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Control and Testing of a Dynamic Voltage Restorer (DVR) at Medium Voltage Level
John Godsk Nielsen, Michael Newman, Member, IEEE, Hans Nielsen, and Frede Blaabjerg, Fellow, IEEE
AbstractThe dynamic voltage restorer (DVR) has become popular as a cost effective solution for the protection of sensitive loads from voltage sags. Implementations of the DVR have been proposed at both a low voltage (LV) level, as well as a medium voltage (MV) level; and give an opportunity to protect high power sensitive loads from voltage sags. This paper reports practical test results obtained on a medium voltage (10 kV) level using a DVR at a Distribution test facility in Kyndby, Denmark. The DVR was designed to protect a 400-kVA load from a 0.5-p.u. maximum voltage sag. The reported DVR verifies the use of a combined feed-forward and feed-back technique of the controller and it obtains both good transient and steadystate responses. The effect of the DVR on the system is experimentally investigated under both faulted and nonfaulted system states, for a variety of linear and nonlinear loads. Variable duration voltage sags were created using a controllable LV breaker fed by a 630 kVA Distribution transformer placed upstream of the sensitive load. The fault currents in excess of 12 kA were designed and created to obtain the required voltage sags. It is concluded the DVR works well in all operating conditions. Index TermsDistribution transformer, dynamic voltage restorer (DVR), medium voltage, power quality, voltage sag.

Fig. 1. Dynamic voltage restorer operation. TABLE I SPECIFICATIONS OF THE DYNAMIC VOLTAGE RESTORER

I. INTRODUCTION OWER quality is obtaining increasing attention by the utilities, as well as by both industrial and commercial electrical consumers. For higher power sensitive loads where the energy storage capabilities of uninterruptible power supplies (UPS) become very costly, the dynamic voltage restorer (DVR) shows promise in providing a more cost effective solution [1][13]. The DVR can be implemented at both a low voltage (LV) level [2][6], as well as a medium voltage (MV) level [7][10]; and gives an opportunity to protect high power applications from voltage sags. A dynamic voltage restorer uses a series-connected topology (Fig. 1) to add voltage to the supply in the case when a sag is detected. This aims to protect critical loads against voltage sags. This paper reports practical test results obtained on a medium voltage (10 kV) level using a DVR at a Distribution test facility in Kyndby, Denmark. The reported DVR uses a combined feed-forward and feed-back controller to obtain both good tranManuscript received July 21, 2003; revised October 14, 2003. This work was supported by ELFOR, DEFU, and APC-Denmark. Recommended by Associate Editor V. Staudt. J. G. Nielsen is with Vestas Wind Systems, Ringrobing DK-6950, Denmark (e-mail: jogn@vestas.dk). H. Nielsen and F. Blaabjerg are with the Institute of Energy Technology, Aalborg University, Aalborg East DK-9220, Denmark (e-mail: fbl@iet.auc.dk). M. Newman is with the Department of Electrical and Computer Systems Engineering, Monash University, Melbourne, Australia. Digital Object Identifier 10.1109/TPEL.2004.826504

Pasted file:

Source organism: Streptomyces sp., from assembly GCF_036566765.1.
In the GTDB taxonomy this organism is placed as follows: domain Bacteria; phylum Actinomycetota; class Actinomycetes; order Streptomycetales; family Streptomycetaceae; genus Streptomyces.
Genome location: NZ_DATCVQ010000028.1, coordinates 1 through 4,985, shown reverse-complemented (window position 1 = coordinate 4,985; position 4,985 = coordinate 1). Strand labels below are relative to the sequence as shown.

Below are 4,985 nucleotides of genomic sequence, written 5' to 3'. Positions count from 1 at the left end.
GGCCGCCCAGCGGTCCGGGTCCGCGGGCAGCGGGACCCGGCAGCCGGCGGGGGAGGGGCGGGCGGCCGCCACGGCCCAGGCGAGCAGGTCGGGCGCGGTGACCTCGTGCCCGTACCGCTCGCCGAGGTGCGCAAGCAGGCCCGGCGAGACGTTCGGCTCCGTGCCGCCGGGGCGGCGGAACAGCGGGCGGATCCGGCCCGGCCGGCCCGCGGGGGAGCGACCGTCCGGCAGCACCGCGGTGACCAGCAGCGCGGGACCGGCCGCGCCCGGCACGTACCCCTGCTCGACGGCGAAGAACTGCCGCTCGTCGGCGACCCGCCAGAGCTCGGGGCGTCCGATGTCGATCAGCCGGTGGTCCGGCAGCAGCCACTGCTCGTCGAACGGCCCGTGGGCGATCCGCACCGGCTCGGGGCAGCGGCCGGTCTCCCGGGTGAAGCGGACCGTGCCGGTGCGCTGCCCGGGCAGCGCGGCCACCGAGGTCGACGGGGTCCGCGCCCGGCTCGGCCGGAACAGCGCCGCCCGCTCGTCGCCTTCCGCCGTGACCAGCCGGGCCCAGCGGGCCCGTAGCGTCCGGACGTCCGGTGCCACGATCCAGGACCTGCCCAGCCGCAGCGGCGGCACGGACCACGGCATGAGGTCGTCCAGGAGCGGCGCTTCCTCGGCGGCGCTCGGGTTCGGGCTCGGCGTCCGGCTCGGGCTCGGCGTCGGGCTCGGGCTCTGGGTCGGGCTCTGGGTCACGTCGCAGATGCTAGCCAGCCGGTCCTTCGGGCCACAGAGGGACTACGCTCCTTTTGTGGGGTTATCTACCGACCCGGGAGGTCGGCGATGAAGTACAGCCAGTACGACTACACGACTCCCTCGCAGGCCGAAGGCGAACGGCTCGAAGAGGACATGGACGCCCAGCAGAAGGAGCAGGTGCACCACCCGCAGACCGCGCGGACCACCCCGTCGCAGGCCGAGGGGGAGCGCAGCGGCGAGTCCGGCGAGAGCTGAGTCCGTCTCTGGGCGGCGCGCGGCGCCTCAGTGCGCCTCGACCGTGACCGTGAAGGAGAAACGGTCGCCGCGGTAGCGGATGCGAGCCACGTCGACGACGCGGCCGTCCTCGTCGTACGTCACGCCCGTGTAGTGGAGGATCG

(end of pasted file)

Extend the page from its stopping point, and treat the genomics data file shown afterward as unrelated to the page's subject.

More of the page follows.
sient and steady-state responses. The controller also incorporates transformer saturation limitation controllers to limit the inverter current at the start of the sag injection, also allowing high utilization of the transformer capacity without an over-current fault occurring in the inverter. The effect of the DVR on the system is experimentally investigated under both faulted and nonfaulted system states, for a variety of linear and nonlinear loads. This is important as a majority of the time the DVR will be connected, but not compensating, and it should be designed to have minimal affect on the system during these times. The tests included voltage sag protection from both symmetrical and nonsymmetrical faults. Variable duration voltage sags were created using a controllable LV breaker fed by a 630 kVA distribution transformer placed upstream of the sensitive load. Fault currents in excess of 12 kA (0.5-kA on the MV side) were designed and created to obtain the required voltage sags. The parameters of the constructed DVR are provided in Table I. The DVR consists of three single-phase series transformers, a dc/ac converter and a dc-link circuit. In this case the dc-link is charged by an external power supply (Fig. 2). The output of the inverter (before the transformer) is filtered in order to reduce the influence from the by LC-filters